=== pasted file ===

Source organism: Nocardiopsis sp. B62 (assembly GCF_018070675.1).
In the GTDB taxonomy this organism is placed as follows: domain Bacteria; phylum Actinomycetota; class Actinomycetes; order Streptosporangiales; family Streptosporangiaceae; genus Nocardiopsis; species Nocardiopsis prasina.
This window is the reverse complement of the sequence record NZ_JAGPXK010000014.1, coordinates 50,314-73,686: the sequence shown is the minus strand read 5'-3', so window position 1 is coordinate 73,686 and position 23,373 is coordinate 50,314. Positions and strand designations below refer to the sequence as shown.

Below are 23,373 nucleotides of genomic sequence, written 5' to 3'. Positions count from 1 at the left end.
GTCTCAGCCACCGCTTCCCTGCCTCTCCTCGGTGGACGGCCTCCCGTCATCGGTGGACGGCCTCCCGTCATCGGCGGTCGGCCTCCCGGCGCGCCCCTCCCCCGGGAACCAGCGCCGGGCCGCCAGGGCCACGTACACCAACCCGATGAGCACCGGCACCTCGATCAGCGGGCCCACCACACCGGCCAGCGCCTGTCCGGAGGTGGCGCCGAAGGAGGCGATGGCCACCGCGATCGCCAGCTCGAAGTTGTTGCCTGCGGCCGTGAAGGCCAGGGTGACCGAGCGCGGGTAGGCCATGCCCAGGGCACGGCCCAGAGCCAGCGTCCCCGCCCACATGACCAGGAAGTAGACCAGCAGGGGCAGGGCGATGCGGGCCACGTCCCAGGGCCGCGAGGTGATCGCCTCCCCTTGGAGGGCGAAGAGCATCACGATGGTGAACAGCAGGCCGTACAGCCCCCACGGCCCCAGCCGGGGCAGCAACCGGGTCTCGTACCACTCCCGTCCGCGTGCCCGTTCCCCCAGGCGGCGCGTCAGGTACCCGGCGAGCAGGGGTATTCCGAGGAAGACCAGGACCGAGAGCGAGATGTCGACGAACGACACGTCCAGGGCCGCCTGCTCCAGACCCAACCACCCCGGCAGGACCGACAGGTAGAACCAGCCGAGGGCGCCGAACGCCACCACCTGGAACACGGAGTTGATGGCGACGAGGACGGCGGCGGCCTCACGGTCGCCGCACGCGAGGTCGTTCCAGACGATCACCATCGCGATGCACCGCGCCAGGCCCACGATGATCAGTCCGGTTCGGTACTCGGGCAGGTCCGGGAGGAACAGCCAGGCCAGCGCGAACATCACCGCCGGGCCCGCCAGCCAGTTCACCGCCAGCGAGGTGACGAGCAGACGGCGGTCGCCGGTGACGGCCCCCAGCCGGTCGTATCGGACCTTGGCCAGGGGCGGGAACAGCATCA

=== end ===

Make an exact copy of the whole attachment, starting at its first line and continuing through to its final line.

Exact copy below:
Source organism: Nocardiopsis sp. B62 (assembly GCF_018070675.1).
In the GTDB taxonomy this organism is placed as follows: domain Bacteria; phylum Actinomycetota; class Actinomycetes; order Streptosporangiales; family Streptosporangiaceae; genus Nocardiopsis; species Nocardiopsis prasina.
This window is the reverse complement of the sequence record NZ_JAGPXK010000014.1, coordinates 50,314-73,686: the sequence shown is the minus strand read 5'-3', so window position 1 is coordinate 73,686 and position 23,373 is coordinate 50,314. Positions and strand designations below refer to the sequence as shown.

Below are 23,373 nucleotides of genomic sequence, written 5' to 3'. Positions count from 1 at the left end.
GTCTCAGCCACCGCTTCCCTGCCTCTCCTCGGTGGACGGCCTCCCGTCATCGGTGGACGGCCTCCCGTCATCGGCGGTCGGCCTCCCGGCGCGCCCCTCCCCCGGGAACCAGCGCCGGGCCGCCAGGGCCACGTACACCAACCCGATGAGCACCGGCACCTCGATCAGCGGGCCCACCACACCGGCCAGCGCCTGTCCGGAGGTGGCGCCGAAGGAGGCGATGGCCACCGCGATCGCCAGCTCGAAGTTGTTGCCTGCGGCCGTGAAGGCCAGGGTGACCGAGCGCGGGTAGGCCATGCCCAGGGCACGGCCCAGAGCCAGCGTCCCCGCCCACATGACCAGGAAGTAGACCAGCAGGGGCAGGGCGATGCGGGCCACGTCCCAGGGCCGCGAGGTGATCGCCTCCCCTTGGAGGGCGAAGAGCATCACGATGGTGAACAGCAGGCCGTACAGCCCCCACGGCCCCAGCCGGGGCAGCAACCGGGTCTCGTACCACTCCCGTCCGCGTGCCCGTTCCCCCAGGCGGCGCGTCAGGTACCCGGCGAGCAGGGGTATTCCGAGGAAGACCAGGACCGAGAGCGAGATGTCGACGAACGACACGTCCAGGGCCGCCTGCTCCAGACCCAACCACCCCGGCAGGACCGACAGGTAGAACCAGCCGAGGGCGCCGAACGCCACCACCTGGAACACGGAGTTGATGGCGACGAGGACGGCGGCGGCCTCACGGTCGCCGCACGCGAGGTCGTTCCAGACGATCACCATCGCGATGCACCGCGCCAGGCCCACGATGATCAGTCCGGTTCGGTACTCGGGCAGGTCCGGGAGGAACAGCCAGGCCAGCGCGAACATCACCGCCGGGCCCGCCAGCCAGTTCACCGCCAGCGAGGTGACGAGCAGACGGCGGTCGCCGGTGACGGCCCCCAGCCGGTCGTATCGGACCTTGGCCAGGGGCGGGAACAGCATCA